Life may become all the more difficult for both you and your care receiver. This is why it’s absolutely vital to understand the intricacies of stroke recovery treatment, and educating yourself on the daily ins and outs of treatment and what to expect.
Here are 5 important things every care giver should know about stroke recovery treatment:
1. Educate yourself
As part of the stroke recovery process, the person you are caring for may be prescribed different medications for treatment. Educate yourself on each medication, what it does and any potential side effects.
Ask doctors or nurses if your home or theirs needs to be modified to suit your care receiver’s needs. You will also need to get clear and concise information on what type of therapies they will need as part of their treatment.
2. Reduce secondary stroke risks
First-time stroke survivors are unfortunately at high risk of having another stroke. It’s important that everything possible is done to avoid this. Make sure your care receiver eats a balanced, healthy diet and exercises regularly if they are able to. Daily walks are highly recommended. Medication needs to be taken as and when prescribed along with regular visits to their doctor for recovery check-ups.
3. Stroke recovery rates differ
As there are a multitude of factors which influence stroke recovery, it is useless comparing your care receiver’s recovery rate to others. There are many factors that all affect the rate of recovery such as:
- where in the brain the stroke occurred
- how badly the brain was affected
- your patient’s motivation levels
- the level of support they receive
- levels of health before the stroke and level of rehabilitation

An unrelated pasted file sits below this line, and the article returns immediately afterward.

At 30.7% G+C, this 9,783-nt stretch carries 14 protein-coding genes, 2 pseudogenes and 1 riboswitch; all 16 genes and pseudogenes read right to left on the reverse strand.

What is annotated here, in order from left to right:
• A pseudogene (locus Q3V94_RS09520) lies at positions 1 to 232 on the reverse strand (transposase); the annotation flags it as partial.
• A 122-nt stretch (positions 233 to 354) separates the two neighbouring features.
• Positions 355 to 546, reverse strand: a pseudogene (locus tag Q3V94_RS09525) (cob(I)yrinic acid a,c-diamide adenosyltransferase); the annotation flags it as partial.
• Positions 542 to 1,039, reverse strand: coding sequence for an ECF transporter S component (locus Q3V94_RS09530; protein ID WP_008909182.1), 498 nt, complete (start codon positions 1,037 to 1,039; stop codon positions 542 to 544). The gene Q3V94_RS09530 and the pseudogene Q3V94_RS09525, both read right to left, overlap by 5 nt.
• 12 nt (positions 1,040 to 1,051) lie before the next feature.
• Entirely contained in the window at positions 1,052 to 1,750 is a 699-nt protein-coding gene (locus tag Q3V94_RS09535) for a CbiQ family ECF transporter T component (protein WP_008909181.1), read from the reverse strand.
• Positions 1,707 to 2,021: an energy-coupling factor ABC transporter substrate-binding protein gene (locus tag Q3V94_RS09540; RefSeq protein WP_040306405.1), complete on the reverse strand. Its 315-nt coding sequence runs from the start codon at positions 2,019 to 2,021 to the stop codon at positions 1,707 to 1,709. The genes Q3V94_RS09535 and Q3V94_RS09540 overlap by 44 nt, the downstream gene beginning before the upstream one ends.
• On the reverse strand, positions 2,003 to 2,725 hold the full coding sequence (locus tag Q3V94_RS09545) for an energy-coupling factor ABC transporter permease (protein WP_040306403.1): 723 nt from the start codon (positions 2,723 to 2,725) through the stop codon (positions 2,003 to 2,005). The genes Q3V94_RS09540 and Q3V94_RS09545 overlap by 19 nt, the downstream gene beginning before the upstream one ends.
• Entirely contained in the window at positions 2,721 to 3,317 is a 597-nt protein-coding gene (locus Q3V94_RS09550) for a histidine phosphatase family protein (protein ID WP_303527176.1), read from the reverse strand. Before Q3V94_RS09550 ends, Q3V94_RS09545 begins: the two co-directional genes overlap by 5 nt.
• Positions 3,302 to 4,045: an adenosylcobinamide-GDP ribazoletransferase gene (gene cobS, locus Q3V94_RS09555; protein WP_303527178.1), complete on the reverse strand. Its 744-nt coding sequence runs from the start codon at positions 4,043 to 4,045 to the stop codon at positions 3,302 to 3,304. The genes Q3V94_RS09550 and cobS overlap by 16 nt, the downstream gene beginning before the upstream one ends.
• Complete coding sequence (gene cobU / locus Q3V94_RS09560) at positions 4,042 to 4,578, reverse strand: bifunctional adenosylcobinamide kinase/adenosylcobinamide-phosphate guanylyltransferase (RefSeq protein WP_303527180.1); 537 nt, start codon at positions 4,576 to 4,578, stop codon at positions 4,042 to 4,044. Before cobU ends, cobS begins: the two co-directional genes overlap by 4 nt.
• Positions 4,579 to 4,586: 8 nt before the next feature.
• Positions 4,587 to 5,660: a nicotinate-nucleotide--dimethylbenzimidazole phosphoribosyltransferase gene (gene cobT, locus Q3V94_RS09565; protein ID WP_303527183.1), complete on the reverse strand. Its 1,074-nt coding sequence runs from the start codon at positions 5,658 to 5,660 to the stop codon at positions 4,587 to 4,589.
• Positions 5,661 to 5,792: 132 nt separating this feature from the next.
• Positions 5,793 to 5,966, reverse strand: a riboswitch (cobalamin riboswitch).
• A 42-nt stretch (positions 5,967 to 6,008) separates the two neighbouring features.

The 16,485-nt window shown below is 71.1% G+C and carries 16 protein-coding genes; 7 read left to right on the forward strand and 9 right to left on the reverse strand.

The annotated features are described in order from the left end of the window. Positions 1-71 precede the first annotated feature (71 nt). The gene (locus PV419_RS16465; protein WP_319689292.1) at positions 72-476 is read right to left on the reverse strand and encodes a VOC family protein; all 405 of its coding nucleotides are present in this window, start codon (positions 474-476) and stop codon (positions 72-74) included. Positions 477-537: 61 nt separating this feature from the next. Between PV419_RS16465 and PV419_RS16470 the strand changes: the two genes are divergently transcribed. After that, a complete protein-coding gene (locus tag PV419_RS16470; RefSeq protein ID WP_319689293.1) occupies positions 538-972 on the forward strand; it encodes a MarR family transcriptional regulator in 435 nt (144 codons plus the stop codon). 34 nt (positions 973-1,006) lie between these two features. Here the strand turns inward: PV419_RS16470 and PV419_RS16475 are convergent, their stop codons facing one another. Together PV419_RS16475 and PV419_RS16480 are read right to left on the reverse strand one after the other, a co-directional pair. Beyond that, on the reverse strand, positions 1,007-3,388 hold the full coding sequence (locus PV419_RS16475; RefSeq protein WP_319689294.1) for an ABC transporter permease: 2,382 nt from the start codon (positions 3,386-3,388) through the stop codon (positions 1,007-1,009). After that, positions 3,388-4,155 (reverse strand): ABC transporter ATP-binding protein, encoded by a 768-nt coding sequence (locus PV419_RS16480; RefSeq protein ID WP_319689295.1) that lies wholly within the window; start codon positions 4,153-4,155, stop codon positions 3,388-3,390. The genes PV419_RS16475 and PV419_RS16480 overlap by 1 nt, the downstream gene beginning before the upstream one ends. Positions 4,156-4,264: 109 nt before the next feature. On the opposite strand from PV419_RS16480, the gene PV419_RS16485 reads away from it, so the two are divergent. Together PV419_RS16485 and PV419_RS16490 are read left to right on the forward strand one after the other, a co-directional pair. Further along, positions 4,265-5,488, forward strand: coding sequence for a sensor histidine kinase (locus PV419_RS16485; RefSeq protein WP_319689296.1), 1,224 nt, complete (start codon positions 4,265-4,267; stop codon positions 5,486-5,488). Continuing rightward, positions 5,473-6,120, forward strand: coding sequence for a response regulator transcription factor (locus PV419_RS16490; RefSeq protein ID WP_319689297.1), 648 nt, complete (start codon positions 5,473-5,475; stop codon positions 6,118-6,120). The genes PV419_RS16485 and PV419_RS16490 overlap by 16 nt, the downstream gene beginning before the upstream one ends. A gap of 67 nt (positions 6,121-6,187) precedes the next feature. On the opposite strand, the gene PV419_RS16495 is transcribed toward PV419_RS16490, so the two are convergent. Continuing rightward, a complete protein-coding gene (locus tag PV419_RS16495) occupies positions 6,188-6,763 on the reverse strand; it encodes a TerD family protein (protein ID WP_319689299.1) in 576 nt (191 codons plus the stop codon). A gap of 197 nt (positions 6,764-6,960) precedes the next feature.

It’s important to remain positive and uplifting and celebrate every victory, no matter how big or small.
4. Know the signs: when physical therapy is needed
As a care giver you need to be on high alert to the following symptoms which may suggest that the person you are caring for is in need of occupational therapy. If they complain of dizziness, imbalances, falls, difficulty walking, reduced mobility, loss of stamina in walking long distances or loss of interest in recreational or physical activities, it’s time to consider physical or occupations therapy.
5. Make a big deal of measuring progress
When it comes to stroke recovery, progress is measured with a Functional Independence Measure Score (FIMS). The level of rehabilitation depends on their level of improvement.
Typically, stroke survivors who receive acute rehabilitation are expected to make measurable FIMS every week, improving by 1 to 2 FIMS points per day. These functional improvements include daily living skills, mobility skills and communication skills. Make a measure of each of these improvements and be sure to remind your care receiver of them on a daily basis.
Lastly, post-stroke depression is a major reality. 30 – 50% of stroke survivors slip into depression during their recovery, whether in the early or late phases of stroke recovery. Their level of depression can significantly affect their progress. As a care giver it is your responsibility to boost morale and create a happy and motivated environment for both you and the person you care for.